Anne with an ‘E’, Discovery Plans with a ‘P’

November 19, 2019
By Amrita V. Singh

In 2010, the Ontario Courts introduced discovery plans into civil litigation proceedings. Rule 29.1 of the Rules of Civil Procedure requires that parties agree to a discovery plan before the earlier of 60 days after pleadings close or later should the parties so agree, or attempting to obtain evidence in the action. The Rule requires that discovery plans be in writing, and include (i) the scope of documentary discovery, (ii) that every document relevant to any matter in issue shall be disclosed regardless of privilege claims, and (iii) that the Court on a motion may grant leave to withhold disclosure or production until after the determination of an issue in the action. However, there was no provision permitting the Court to impose a plan where the parties failed to agree.

In amendments to the Rules this year, the Court has now been granted the ability to impose a discovery plan upon parties where they cannot agree. If the Court does so, then Rule 29.1 does not apply. This has created confusion for parties who have discovery plans imposed by the Court with which they disagree.

In a recent decision, the Court for the first time since the Rules amendment, imposed elements of a discovery plan in a copyright action relating to Netflix’s “Anne with an ‘E’” television program (the action alleges infringement of Sullivan Entertainment’s rights in its iconic Anne of Green Gables works). After canvassing the issues in the proceeding, including the requirements to prove copyright infringement, Master Short noted that one of the problems with the Rules amendment is that it is unclear how a party challenges the Court’s ruling if unsatisfied with it.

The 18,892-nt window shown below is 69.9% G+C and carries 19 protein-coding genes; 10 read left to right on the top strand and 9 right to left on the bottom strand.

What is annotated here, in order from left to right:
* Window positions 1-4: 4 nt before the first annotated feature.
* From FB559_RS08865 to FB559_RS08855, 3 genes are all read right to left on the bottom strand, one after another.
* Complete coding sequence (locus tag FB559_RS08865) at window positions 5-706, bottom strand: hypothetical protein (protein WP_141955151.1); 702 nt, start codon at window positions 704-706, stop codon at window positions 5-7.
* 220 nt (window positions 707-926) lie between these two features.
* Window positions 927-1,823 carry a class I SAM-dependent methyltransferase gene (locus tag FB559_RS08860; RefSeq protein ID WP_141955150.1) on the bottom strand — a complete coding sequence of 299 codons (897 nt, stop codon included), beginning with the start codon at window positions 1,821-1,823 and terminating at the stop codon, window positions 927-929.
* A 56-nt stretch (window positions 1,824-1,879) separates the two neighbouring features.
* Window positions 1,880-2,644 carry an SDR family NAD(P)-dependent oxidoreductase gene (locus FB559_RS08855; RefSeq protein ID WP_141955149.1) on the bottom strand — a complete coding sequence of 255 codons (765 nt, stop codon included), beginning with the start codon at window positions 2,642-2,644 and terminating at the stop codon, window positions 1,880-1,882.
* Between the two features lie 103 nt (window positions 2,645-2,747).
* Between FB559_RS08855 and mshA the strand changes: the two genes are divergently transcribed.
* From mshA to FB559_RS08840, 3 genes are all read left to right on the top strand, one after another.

Master Short noted that while an application to the Court to resolve discovery plan disputes may avoid long delays from parties failing to agree to a plan, motions seeking the Court’s intervention will add to the Court’s load. While for routine disputes the Court could implement “the usual terms” of a plan, there would be difficulties where the claims are novel, making it hard for the Court to choose in its entirety, one party’s version of the discovery plan.

Master Short noted that the Rules amendment may effectively result in the Court using “baseball style” arbitration, where the arbitrator cannot pick a middle ground. Instead, one or the other side’s position must be selected in its entirety. He proposed that if parties are seeking the Court’s assistance with a discovery plan, they should each define the nature and extent of the categories of production that they each assert is appropriate for the areas of production sought by the other. As a result, the Court’s normal process would not be to “split the difference”, but to choose the “most practical and reasonable” of the proposed plans in each category of production.

Regarding the parties’ ability to appeal, Master Short noted that in his view, rather than an immediate appeal by a party dissatisfied with the discovery plan ordered by the Court, the extent of production should be capable of being revisited at a later stage of the action. This would allow the parties and proceeding to follow the least expensive and most expeditious path to an appropriate result. This decision provides much needed guidance regarding the implementation of Court-ordered discovery plans where parties disagree.

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